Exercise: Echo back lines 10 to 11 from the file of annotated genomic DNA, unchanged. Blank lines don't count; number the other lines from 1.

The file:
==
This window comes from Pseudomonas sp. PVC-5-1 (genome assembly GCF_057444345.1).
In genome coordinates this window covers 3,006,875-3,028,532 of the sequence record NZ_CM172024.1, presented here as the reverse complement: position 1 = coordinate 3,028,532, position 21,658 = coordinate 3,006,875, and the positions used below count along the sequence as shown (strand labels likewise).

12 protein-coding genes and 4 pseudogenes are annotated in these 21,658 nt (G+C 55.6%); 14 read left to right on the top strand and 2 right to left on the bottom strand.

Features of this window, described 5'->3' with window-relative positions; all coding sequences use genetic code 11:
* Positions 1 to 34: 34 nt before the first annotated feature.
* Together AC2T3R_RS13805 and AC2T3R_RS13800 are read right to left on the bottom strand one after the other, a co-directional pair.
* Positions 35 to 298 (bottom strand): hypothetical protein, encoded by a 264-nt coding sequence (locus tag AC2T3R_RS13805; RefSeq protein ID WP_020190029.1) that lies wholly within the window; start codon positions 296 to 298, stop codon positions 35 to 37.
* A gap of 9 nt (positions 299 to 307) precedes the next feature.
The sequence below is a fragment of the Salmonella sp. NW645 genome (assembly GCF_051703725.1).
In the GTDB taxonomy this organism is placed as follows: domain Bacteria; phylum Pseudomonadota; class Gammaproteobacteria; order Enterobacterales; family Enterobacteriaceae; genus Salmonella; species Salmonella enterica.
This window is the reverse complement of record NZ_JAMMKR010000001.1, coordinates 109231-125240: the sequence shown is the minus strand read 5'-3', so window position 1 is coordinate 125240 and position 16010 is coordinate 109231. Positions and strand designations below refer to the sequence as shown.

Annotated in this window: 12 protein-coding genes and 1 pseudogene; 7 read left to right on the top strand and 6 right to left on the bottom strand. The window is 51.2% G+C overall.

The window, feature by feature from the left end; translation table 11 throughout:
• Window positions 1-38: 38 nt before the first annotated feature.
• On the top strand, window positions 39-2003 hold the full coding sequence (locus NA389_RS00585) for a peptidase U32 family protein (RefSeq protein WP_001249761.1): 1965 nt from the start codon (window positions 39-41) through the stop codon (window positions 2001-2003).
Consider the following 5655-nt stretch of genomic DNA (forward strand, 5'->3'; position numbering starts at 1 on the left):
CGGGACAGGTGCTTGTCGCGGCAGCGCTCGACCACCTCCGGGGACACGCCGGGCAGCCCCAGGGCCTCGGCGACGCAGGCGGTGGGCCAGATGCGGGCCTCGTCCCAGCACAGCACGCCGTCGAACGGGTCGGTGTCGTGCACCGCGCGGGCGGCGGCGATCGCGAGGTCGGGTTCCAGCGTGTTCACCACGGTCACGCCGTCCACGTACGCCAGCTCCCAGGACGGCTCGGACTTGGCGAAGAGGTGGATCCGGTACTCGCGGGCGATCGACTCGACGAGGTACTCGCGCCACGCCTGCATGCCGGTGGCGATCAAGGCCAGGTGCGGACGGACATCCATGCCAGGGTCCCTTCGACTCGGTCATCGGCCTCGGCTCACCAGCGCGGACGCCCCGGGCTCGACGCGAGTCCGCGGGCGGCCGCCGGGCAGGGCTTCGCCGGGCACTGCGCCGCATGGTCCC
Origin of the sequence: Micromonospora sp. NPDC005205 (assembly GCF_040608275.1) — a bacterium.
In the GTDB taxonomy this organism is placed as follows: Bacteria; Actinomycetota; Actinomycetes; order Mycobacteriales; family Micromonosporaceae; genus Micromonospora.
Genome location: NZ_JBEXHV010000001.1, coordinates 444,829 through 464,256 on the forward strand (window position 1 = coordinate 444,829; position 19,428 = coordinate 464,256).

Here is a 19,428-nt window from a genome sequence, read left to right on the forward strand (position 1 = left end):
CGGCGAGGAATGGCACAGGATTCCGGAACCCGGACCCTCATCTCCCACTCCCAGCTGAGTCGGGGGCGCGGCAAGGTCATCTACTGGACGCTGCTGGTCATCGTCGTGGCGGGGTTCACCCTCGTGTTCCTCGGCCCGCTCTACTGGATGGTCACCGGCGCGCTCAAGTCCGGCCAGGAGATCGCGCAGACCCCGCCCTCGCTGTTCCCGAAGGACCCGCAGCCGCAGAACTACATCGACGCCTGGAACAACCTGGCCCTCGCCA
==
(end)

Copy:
In the GTDB taxonomy this organism is placed as follows: domain Bacteria; phylum Pseudomonadota; class Gammaproteobacteria; order Enterobacterales; family Enterobacteriaceae; genus Salmonella; species Salmonella enterica.
This window is the reverse complement of record NZ_JAMMKR010000001.1, coordinates 109231-125240: the sequence shown is the minus strand read 5'-3', so window position 1 is coordinate 125240 and position 16010 is coordinate 109231. Positions and strand designations below refer to the sequence as shown.